Monday, July 1, 2013

Two Mothers

George Lane (CC BY-NC-SA 2.0) via Flickr
Two mothers
One son.

One weeping,
One won.

Two families
One child

No contact,
Forms filed.

Two last names,
One blood.

The tears
Cause a flood.

Two mothers
Both love
The small boy
From above.

An angel
He sits
Watching life
Through the slits.

One mother
Sits all alone,
No one to call,
No one to phone.

Her baby is gone,
Oh where could he be,
Will he ever come home,
Will he ever know me?

Two mothers
One son,
Both love him so.

Two mothers,
One son,
But he doesn't know.

He loves his mother,
The one that he knows,
She holds him close,
He knows no other.

She holds him and cries,
For she knows he is sad.
She doesn't know why,
But she knows it is bad.

She's been given this child
To clothe and to feed,
But she doesn't know
About the terrible deed.

When a small child was taken
Away from its Mom,
"To help her," they said,
"Til better times come.

"We'll watch him,
We'll keep him,
Til you get alright.

And then
Give him back,
When your burden is light."

So she gave him away,
With the promise they made,
Just a wee bit of help,
A tiny small break,

And in a short time,
She asked for her son,
But the people had taken him,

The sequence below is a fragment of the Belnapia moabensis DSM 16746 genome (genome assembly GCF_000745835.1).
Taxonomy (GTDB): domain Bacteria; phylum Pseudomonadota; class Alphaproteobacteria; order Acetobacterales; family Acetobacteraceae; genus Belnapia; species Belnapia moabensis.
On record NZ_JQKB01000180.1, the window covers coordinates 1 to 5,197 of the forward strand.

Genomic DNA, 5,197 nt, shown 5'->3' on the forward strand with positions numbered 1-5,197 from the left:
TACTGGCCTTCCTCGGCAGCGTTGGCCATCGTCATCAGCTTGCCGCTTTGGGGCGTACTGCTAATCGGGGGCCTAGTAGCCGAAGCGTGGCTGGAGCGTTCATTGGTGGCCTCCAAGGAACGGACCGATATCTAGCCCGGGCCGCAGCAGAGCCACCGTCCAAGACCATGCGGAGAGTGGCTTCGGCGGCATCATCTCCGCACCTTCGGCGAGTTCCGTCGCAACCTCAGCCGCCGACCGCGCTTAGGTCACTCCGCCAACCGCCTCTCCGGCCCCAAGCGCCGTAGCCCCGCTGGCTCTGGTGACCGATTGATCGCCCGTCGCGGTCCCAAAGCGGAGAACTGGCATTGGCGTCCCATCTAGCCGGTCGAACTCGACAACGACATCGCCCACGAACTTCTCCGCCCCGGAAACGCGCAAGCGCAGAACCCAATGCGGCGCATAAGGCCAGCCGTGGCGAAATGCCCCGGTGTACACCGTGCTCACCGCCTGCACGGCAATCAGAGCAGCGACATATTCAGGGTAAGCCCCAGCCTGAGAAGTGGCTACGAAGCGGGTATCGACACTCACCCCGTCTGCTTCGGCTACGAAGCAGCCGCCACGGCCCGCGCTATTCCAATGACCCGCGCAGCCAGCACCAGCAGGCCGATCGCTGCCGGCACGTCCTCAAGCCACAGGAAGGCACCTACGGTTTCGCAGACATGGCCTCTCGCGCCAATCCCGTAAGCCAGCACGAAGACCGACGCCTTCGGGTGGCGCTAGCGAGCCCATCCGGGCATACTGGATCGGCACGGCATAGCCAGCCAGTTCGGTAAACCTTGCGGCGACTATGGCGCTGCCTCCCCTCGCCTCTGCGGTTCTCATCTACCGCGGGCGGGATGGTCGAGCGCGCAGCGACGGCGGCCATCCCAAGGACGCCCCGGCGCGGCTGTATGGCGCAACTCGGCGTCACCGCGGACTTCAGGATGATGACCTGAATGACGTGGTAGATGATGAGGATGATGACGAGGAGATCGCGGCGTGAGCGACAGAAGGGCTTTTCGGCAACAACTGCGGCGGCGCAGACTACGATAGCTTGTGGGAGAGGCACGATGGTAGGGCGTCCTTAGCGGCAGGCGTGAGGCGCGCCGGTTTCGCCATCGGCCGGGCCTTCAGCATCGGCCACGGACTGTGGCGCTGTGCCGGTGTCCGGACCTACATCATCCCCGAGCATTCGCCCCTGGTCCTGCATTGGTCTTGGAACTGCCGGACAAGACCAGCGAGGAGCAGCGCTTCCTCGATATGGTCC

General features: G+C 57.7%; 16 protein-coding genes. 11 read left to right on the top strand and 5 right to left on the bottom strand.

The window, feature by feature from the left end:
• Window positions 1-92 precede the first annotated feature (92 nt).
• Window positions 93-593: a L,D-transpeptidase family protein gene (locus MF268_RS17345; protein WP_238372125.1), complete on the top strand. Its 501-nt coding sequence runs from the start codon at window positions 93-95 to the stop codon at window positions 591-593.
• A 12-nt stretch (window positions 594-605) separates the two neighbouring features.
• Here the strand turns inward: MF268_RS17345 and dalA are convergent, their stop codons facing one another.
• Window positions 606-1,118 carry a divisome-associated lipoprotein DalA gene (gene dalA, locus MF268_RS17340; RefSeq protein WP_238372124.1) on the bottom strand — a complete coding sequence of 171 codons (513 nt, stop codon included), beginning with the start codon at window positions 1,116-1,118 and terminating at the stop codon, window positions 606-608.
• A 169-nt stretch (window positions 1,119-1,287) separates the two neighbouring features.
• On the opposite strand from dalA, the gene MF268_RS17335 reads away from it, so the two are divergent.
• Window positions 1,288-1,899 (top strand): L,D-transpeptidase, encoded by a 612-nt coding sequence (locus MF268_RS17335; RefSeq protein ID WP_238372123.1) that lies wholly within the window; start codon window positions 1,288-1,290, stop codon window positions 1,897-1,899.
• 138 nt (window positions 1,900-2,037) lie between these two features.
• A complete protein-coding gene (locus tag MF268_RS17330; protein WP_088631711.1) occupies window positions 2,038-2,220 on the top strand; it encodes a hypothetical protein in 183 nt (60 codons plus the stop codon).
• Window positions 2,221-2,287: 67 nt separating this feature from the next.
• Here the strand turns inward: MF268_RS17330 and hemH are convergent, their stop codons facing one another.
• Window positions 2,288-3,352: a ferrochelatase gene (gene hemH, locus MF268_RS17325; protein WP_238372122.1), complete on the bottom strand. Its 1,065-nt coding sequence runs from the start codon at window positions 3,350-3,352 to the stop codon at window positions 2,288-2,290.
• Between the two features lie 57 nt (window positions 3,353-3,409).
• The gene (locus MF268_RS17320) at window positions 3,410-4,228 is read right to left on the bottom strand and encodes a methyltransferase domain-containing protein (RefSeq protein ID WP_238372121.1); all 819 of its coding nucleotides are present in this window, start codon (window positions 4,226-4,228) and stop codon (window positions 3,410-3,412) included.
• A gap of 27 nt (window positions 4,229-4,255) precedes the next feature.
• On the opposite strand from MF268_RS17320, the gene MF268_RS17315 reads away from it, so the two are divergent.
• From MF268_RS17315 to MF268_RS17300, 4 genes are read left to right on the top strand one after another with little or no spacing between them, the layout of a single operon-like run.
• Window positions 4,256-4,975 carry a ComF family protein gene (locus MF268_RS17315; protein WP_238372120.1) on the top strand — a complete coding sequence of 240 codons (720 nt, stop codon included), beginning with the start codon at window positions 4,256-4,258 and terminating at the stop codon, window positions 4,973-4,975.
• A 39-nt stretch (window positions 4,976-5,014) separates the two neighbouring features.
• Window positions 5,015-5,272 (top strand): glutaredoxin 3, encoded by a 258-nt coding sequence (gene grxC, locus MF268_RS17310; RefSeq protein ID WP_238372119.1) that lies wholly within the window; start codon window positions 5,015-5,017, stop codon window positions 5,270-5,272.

And gone on the run.

They gave him away,
But they had no right,
They named him again,
And the mother did fight.

But the mother,
She lost
And her son
Was the cost.

Two mothers
One son
Both love him so.

Two mothers
One son
But she didn't know.

The mother who got him
Thought he wasn't wanted,
She never knew
Why he was so haunted.

She thought he was left,
That's she was told,
How would she know,
That he had been stolen?

Two mothers
One son.
But nobody won.

In 1964, my husband was taken from his mother by the child welfare authorities for what was supposed to be a short, temporary period. She trusted them, needing the help, with several other children also in tow. He was never given back and was adopted two years later into a Caucasian family who loved him, but never knew that his birth mother had not agreed to the adoption.

My husband loves his adoptive family, and they love him very much. He has also re-united with his  blood family, who also love him. That said, however, the scars are still there for him. He was torn from his mother at the age of six weeks, and placed in foster care, where he endured abuse. By the time he was adopted two years later, he already had great difficulty in forming attachments to others.

My husband was part of a historical event called the 60's Scoop -- when thousands of babies in Canada were taken from First Nations mothers, and handed over to non-First Nations mothers. This series of poems is my gift to him -- to share his story -- and to help us understand what he and thousands of  others went through.